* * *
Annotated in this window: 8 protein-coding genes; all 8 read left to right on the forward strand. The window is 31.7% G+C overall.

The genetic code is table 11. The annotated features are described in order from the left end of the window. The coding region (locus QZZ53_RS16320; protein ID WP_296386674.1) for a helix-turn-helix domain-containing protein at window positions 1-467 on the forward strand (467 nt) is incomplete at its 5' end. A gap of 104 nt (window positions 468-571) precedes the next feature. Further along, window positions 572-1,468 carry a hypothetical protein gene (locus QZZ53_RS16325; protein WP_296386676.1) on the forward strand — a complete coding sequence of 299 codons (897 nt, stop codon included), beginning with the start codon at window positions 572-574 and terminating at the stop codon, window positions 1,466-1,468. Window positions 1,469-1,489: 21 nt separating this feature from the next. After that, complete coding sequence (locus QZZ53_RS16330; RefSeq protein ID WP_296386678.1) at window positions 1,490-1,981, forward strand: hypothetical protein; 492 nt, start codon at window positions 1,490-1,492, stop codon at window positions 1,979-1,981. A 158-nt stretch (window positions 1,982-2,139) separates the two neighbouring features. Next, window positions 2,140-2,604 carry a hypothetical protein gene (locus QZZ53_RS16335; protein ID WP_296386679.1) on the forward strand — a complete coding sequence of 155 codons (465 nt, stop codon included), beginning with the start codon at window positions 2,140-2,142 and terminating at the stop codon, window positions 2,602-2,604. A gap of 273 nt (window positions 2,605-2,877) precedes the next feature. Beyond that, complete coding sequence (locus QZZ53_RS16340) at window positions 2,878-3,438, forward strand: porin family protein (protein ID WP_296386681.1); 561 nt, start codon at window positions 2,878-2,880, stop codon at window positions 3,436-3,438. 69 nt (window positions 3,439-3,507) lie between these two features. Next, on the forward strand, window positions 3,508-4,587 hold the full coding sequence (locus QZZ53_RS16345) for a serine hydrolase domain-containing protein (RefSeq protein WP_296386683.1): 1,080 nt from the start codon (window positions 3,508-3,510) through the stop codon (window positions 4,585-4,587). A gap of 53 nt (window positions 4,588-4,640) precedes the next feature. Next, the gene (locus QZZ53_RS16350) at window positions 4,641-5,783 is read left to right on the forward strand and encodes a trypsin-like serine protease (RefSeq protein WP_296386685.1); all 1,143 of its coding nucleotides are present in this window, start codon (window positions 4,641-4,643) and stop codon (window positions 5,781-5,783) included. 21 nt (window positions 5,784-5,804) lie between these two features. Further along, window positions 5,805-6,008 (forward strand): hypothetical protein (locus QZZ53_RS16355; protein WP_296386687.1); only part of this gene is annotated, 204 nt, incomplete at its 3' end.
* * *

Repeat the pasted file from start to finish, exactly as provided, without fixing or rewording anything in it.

Annotated in this window: 8 protein-coding genes; all 8 read left to right on the forward strand. The window is 31.7% G+C overall.

The genetic code is table 11. The annotated features are described in order from the left end of the window. The coding region (locus QZZ53_RS16320; protein ID WP_296386674.1) for a helix-turn-helix domain-containing protein at window positions 1-467 on the forward strand (467 nt) is incomplete at its 5' end. A gap of 104 nt (window positions 468-571) precedes the next feature. Further along, window positions 572-1,468 carry a hypothetical protein gene (locus QZZ53_RS16325; protein WP_296386676.1) on the forward strand — a complete coding sequence of 299 codons (897 nt, stop codon included), beginning with the start codon at window positions 572-574 and terminating at the stop codon, window positions 1,466-1,468. Window positions 1,469-1,489: 21 nt separating this feature from the next. After that, complete coding sequence (locus QZZ53_RS16330; RefSeq protein ID WP_296386678.1) at window positions 1,490-1,981, forward strand: hypothetical protein; 492 nt, start codon at window positions 1,490-1,492, stop codon at window positions 1,979-1,981. A 158-nt stretch (window positions 1,982-2,139) separates the two neighbouring features. Next, window positions 2,140-2,604 carry a hypothetical protein gene (locus QZZ53_RS16335; protein ID WP_296386679.1) on the forward strand — a complete coding sequence of 155 codons (465 nt, stop codon included), beginning with the start codon at window positions 2,140-2,142 and terminating at the stop codon, window positions 2,602-2,604. A gap of 273 nt (window positions 2,605-2,877) precedes the next feature. Beyond that, complete coding sequence (locus QZZ53_RS16340) at window positions 2,878-3,438, forward strand: porin family protein (protein ID WP_296386681.1); 561 nt, start codon at window positions 2,878-2,880, stop codon at window positions 3,436-3,438. 69 nt (window positions 3,439-3,507) lie between these two features. Next, on the forward strand, window positions 3,508-4,587 hold the full coding sequence (locus QZZ53_RS16345) for a serine hydrolase domain-containing protein (RefSeq protein WP_296386683.1): 1,080 nt from the start codon (window positions 3,508-3,510) through the stop codon (window positions 4,585-4,587). A gap of 53 nt (window positions 4,588-4,640) precedes the next feature. Next, the gene (locus QZZ53_RS16350) at window positions 4,641-5,783 is read left to right on the forward strand and encodes a trypsin-like serine protease (RefSeq protein WP_296386685.1); all 1,143 of its coding nucleotides are present in this window, start codon (window positions 4,641-4,643) and stop codon (window positions 5,781-5,783) included. 21 nt (window positions 5,784-5,804) lie between these two features. Further along, window positions 5,805-6,008 (forward strand): hypothetical protein (locus QZZ53_RS16355; protein WP_296386687.1); only part of this gene is annotated, 204 nt, incomplete at its 3' end.